Eating “plant-forward” means building your meals around high-fiber foods like fruits, vegetables, seeds, nuts, legumes, and whole grains. “It’s about making plant foods the center of the plate,” says Wegmans nutritionist Kirby Branciforte, RD. “But it doesn’t exclude other food groups.” So, if you want to eat meat and cheese, you can—the rules are flexible!
Plants are the sole source of fiber, a slow-digesting carbohydrate that helps you feel full and prevents sugar from flooding your bloodstream. And studies consistently show that people who eat the most plants live longer than those who don’t. “There are decades of really strong research to support eating plant foods,” says Branciforte. “It’s associated with a lower risk of type two diabetes, depression, obesity, heart disease, and certain cancers.”
Simply fill half your plate with fruits and vegetables and the other half with whatever you like. Pasta, meat, a big buttery croissant—literally anything! Over time, as you start to enjoy the plant side of the plate, you can work in more seeds, beans, nuts, and whole grains, to help you stay the course.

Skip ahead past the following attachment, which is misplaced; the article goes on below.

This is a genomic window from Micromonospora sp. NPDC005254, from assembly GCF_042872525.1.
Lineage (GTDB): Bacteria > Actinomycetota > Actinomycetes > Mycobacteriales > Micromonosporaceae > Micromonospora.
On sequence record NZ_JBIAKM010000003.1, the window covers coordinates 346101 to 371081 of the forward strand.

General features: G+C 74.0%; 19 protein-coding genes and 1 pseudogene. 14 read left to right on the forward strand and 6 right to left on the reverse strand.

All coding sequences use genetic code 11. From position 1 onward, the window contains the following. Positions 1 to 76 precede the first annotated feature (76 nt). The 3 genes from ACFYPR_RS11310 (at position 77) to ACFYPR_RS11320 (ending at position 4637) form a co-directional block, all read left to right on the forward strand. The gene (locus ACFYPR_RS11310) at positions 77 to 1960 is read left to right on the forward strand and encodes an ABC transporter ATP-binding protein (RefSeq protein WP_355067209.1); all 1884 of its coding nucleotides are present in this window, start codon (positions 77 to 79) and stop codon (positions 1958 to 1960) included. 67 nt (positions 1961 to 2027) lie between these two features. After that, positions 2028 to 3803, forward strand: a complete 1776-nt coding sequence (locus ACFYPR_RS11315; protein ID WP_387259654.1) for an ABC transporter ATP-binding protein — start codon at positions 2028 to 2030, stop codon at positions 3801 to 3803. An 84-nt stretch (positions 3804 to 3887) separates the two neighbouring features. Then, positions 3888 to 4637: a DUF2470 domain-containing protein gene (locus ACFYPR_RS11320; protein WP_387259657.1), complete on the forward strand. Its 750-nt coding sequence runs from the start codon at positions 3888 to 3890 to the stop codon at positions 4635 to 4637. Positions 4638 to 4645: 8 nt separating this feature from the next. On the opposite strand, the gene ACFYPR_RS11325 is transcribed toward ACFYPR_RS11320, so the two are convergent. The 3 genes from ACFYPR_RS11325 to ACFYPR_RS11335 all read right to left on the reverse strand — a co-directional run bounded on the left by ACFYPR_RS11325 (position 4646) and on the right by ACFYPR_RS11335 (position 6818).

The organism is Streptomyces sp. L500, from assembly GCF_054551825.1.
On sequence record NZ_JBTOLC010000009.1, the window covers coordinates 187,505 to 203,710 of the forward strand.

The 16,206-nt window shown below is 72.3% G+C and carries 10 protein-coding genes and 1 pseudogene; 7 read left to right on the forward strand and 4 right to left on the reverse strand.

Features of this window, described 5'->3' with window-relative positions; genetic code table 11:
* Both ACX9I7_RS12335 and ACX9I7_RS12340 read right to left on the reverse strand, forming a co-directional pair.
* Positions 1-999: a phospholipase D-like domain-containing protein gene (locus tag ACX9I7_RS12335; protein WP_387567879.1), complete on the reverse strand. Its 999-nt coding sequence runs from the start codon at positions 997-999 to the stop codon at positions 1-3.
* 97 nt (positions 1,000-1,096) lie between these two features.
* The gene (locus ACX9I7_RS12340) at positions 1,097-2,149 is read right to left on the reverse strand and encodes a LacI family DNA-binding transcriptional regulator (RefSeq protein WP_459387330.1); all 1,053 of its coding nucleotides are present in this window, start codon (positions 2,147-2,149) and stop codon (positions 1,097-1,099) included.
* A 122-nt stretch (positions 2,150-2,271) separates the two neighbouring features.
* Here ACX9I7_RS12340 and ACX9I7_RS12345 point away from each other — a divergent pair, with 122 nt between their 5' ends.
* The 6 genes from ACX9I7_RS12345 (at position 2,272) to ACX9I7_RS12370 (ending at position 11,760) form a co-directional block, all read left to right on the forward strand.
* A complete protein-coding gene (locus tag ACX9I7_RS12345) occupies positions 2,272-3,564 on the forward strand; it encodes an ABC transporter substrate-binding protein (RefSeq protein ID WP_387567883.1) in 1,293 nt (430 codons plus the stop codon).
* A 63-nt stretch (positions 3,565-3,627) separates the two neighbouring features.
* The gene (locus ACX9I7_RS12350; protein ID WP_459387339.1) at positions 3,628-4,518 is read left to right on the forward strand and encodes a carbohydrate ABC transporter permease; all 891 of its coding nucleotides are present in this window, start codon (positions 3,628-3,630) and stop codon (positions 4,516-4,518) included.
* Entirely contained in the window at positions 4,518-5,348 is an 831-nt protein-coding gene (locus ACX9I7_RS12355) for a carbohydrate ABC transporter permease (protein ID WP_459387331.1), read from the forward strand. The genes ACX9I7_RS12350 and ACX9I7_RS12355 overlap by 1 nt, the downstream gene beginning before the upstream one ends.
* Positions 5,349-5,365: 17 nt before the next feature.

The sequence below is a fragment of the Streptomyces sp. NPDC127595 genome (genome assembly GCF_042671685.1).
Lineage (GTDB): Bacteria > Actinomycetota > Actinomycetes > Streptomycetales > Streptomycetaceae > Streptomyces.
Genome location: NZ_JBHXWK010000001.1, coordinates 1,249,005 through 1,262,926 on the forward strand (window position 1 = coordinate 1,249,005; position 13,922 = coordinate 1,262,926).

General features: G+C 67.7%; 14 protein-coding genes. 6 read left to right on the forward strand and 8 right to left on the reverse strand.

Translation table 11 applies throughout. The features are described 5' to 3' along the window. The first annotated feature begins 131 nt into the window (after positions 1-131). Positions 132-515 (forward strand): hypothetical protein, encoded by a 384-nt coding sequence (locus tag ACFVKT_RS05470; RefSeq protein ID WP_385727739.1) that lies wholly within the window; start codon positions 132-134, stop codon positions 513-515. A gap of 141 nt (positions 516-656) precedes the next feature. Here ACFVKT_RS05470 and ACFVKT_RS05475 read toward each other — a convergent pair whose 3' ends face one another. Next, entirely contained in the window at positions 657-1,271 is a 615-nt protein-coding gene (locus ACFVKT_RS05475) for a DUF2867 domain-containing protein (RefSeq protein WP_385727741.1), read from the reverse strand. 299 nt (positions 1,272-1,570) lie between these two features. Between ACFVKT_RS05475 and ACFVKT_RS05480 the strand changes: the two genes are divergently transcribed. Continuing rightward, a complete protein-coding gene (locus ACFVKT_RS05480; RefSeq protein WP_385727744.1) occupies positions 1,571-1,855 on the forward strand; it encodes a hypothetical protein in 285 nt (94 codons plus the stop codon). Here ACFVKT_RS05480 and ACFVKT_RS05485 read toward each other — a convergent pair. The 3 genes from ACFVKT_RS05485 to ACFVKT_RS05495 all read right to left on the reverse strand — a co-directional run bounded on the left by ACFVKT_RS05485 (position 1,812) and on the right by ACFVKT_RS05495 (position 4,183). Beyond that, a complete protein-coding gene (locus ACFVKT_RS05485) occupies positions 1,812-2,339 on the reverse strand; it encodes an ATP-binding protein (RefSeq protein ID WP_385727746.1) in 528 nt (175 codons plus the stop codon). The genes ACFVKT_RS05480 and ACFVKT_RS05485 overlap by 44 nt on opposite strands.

Our gut is an ecosystem filled with trillions of bacteria, fungi, and parasites! They all create a happy equilibrium that helps us digest food, keeps our metabolism humming along, and provides enough energy to survive between meals. Without the right balance, our gut isn’t able to work properly, triggering symptoms like bloating, belching, acid reflux, irritable bowel syndrome, and constipation, as well as moodiness, anxiety, and depression.
Having different strains of bacteria keeps the gut balanced—and the body and brain healthy. A diet deficient in plant-based foods (or taking antibiotics, which kills both good and bad bacteria) results in a lack of diversity of bacteria, contributing to things like diabetes, gastrointestinal disease, and other chronic diseases. Replenishing our good bacteria is important to help rebalance our gut.
Most of us know which snacks are best left for the occasional indulgence (think potato chips, donuts, and that oh-so-tempting 3 o’clock candy bar). Smart snacks on the other hand are relatively lower in calories while packing a nutritious punch: fruits & veggies, lean proteins, whole grains, healthy fats, and dairy. Go for snacks around 200 calories—just enough to keep away the cravings and stop you from overeating at your next meal.
So, you’ve come up with a nutritious snack that’s around 200 calories. You’re all set, right? Not so fast. To truly be a smart snacker, you need to set yourself up for success by making sure they’re easy and delicious. Two things are key: pre-portioned and portable so snacks are ready to go. Packing something you don’t love is like buying a pair of shoes that don’t fit. You have to want to eat your snack. So, make sure you’re choosing snacks that appeal to you and offer a variety of tastes and textures that make snacking into an experience.